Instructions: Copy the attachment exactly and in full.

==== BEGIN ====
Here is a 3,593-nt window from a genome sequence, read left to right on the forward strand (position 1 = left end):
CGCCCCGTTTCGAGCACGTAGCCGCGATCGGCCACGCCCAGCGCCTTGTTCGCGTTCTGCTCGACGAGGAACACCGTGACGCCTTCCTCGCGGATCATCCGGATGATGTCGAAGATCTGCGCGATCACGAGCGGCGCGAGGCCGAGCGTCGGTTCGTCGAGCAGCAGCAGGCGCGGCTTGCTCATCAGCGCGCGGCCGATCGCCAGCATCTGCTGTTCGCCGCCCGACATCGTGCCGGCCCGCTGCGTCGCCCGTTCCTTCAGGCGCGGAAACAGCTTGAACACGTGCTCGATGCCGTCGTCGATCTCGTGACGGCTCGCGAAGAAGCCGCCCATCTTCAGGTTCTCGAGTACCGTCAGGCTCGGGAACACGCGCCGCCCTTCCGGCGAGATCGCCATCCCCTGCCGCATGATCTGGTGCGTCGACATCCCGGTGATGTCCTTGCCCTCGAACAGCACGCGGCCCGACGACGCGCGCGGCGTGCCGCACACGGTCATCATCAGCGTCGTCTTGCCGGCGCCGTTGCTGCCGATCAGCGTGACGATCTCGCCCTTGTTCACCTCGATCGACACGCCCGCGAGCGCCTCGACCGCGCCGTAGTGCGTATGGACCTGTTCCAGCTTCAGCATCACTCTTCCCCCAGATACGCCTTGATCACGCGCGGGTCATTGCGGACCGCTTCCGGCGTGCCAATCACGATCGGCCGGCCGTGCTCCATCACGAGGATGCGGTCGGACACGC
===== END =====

Here is a 3,593-nt window from a genome sequence, read left to right on the forward strand (position 1 = left end):
CGCCCCGTTTCGAGCACGTAGCCGCGATCGGCCACGCCCAGCGCCTTGTTCGCGTTCTGCTCGACGAGGAACACCGTGACGCCTTCCTCGCGGATCATCCGGATGATGTCGAAGATCTGCGCGATCACGAGCGGCGCGAGGCCGAGCGTCGGTTCGTCGAGCAGCAGCAGGCGCGGCTTGCTCATCAGCGCGCGGCCGATCGCCAGCATCTGCTGTTCGCCGCCCGACATCGTGCCGGCCCGCTGCGTCGCCCGTTCCTTCAGGCGCGGAAACAGCTTGAACACGTGCTCGATGCCGTCGTCGATCTCGTGACGGCTCGCGAAGAAGCCGCCCATCTTCAGGTTCTCGAGTACCGTCAGGCTCGGGAACACGCGCCGCCCTTCCGGCGAGATCGCCATCCCCTGCCGCATGATCTGGTGCGTCGACATCCCGGTGATGTCCTTGCCCTCGAACAGCACGCGGCCCGACGACGCGCGCGGCGTGCCGCACACGGTCATCATCAGCGTCGTCTTGCCGGCGCCGTTGCTGCCGATCAGCGTGACGATCTCGCCCTTGTTCACCTCGATCGACACGCCCGCGAGCGCCTCGACCGCGCCGTAGTGCGTATGGACCTGTTCCAGCTTCAGCATCACTCTTCCCCCAGATACGCCTTGATCACGCGCGGGTCATTGCGGACCGCTTCCGGCGTGCCAATCACGATCGGCCGGCCGTGCTCCATCACGAGGATGCGGTCGGACACGC